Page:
This is the source then of the notion of the wicked son. We can surmise that the Midrash notices the four verses and wonders about the redundancy of a child asking four times; it must be there to teach us something specific. That something is the idea that there are different types of children and they each demand a different approach. Each child asks their own question and each child needs their own answer – even the child who cannot ask.
Before discussing the categorization or the qualification of each child let’s pause to appreciate the two educational principles that our tradition is suggesting here. Both sound educational practices; firstly, we do not pound out one lesson for all students but rather we know that each child must be taught in a way that makes sense for them. So, though we have a classroom full with many children we try to differentiate our teaching to work for each child. A second wonderful teaching idea is the recognition that good learning emerges from the curiosity of children and from the questions that they articulate. Here we have two educational notions put forth in ancient sources that continue to deeply resonate with our current sensibilities; that is certainly worthy of appreciation.
Now, let’s consider the questions of the children. What are they truly asking? Though they are focusing on the practices of the evening, remember that on Seder night when we reflect on our history we use symbols and rituals to trigger our memory and nudge us on in the telling of our story. When we ask in the Mah Nishtanah, about the eating matzo and of maror – what we really are asking is the classic question of theodicy; why does evil occur if there is an omniscient omnipotent God? Why were the Jews enslaved for hundreds of years? Why were our lives bitter? Why were we compelled to eat the bread affliction?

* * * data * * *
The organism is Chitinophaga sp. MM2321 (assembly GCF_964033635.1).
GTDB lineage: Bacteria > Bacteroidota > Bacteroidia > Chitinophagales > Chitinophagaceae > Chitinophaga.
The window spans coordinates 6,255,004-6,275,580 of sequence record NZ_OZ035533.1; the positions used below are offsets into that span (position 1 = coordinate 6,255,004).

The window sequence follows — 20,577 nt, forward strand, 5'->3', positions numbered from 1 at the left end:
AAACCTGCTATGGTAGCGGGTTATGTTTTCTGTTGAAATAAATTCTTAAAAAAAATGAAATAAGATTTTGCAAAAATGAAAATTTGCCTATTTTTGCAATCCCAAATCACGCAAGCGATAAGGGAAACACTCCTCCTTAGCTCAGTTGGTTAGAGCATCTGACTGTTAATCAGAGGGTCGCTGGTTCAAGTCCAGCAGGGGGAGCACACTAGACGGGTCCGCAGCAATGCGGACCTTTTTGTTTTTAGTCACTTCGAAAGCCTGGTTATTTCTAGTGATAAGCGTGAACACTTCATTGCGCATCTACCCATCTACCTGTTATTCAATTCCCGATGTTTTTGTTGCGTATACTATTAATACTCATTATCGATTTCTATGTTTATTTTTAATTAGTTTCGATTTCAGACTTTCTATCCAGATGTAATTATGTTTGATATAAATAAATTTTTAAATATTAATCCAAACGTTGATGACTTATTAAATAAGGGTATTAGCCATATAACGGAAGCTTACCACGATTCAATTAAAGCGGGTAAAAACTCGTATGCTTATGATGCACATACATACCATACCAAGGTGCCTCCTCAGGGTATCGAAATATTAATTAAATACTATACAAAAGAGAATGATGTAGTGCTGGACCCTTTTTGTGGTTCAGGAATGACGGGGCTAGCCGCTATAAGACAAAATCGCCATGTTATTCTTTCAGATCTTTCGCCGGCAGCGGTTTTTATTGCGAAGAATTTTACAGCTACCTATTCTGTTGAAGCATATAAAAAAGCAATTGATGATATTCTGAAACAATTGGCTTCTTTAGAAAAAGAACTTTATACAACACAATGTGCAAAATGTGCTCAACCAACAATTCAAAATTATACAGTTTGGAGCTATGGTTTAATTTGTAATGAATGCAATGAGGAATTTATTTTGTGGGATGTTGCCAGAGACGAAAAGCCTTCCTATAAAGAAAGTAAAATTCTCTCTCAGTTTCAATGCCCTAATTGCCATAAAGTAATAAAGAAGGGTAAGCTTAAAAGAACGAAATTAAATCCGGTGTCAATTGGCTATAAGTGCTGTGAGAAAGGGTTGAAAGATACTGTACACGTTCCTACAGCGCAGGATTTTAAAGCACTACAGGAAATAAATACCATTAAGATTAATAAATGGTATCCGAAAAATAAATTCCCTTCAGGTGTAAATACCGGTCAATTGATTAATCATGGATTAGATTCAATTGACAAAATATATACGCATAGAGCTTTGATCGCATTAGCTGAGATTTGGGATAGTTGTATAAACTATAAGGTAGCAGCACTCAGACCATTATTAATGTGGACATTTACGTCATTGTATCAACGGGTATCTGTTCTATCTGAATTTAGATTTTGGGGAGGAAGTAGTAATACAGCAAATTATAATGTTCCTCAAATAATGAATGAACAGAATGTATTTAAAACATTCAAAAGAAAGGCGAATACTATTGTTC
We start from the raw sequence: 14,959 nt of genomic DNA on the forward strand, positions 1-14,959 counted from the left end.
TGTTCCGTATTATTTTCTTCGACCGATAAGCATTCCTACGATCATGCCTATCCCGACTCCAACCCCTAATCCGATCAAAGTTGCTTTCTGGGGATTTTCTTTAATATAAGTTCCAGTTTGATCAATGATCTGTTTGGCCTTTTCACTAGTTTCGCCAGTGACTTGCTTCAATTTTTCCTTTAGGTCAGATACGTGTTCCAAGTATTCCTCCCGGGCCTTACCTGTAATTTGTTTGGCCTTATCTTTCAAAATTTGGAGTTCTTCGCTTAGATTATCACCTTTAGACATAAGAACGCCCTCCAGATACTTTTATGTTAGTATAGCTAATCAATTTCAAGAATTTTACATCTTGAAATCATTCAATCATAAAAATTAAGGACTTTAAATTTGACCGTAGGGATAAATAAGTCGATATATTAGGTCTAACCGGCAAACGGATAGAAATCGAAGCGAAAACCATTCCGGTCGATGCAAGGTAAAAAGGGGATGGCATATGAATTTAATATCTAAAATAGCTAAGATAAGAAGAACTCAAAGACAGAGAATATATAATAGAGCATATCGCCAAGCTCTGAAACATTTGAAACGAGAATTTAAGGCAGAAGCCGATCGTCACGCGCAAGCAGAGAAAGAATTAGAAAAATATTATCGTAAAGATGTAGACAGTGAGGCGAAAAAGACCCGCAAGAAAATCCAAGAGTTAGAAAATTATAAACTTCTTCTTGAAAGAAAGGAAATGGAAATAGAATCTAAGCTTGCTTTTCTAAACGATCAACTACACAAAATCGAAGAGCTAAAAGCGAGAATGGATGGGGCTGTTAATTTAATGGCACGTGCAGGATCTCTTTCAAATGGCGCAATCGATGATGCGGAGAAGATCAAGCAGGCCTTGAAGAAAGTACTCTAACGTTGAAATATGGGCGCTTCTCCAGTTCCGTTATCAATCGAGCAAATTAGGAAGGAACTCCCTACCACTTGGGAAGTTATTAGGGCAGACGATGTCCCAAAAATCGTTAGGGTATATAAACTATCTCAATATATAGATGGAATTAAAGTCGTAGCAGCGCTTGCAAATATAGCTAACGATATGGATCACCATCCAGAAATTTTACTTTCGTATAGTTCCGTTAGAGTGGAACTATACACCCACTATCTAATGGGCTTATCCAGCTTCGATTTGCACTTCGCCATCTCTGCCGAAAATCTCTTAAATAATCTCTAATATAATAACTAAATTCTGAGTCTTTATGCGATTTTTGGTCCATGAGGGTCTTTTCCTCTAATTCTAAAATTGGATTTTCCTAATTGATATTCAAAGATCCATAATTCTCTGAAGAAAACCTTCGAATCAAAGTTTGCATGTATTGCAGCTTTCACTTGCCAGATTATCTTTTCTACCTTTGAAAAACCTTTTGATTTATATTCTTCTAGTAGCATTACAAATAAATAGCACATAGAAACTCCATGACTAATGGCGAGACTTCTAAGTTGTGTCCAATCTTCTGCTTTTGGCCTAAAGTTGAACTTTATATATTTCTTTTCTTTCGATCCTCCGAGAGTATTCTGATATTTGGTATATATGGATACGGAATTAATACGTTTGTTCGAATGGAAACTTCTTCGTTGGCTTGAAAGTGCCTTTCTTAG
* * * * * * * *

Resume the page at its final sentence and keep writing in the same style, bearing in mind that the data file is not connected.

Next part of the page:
Now, consider the particular verses assigned to each child; in what way do they address this reformulation of the question; How is this night different from all other nights? The wise child, according to Rabbi Joseph Solovietchik, knows that there is no adequate answer for humans in regards to the issue of theodicy, the Rav, in his seminal article, “Kol Dodi Dofek –My Beloved is Knocking” addresses the issue of the Holocaust, and there he suggests that the wise son confronted with evil in the world, asks not; why? but rather, what can I do about it? How am I supposed to react to tragedy? What is our response to suffering? He therefore talks about action; what are the practices? The lesson we learn from the wise child is to take steps to address the pain in the world, rather than to ask about God’s role.
Taking a closer look at the responses to the children we notice that each receives an appropriate answer to this line of questioning. We then cannot help but appreciate that the response to the wicked son addresses his stance. By taking the “wicked” approach, he has excluded himself from the destiny of the Jewish people. When grappling with the uncomfortable phenomenon of a “wicked child” perhaps it would help to think of him as an archetype instead; one who challenges to the point of exclusion.
Finally, Rabbi Joseph Soloveichik’s brother, Rabbi Aaron Soloveitchik offers this appealing approach to the four sons. They are not four different children but rather four stages we each go through, through our lives; we begin as one who cannot ask, progress to the wonderful school age stage as simple kids, then most assuredly move into the adolescent stage…hmmm wicked? Finally, we all reach the coveted wise stage as adults.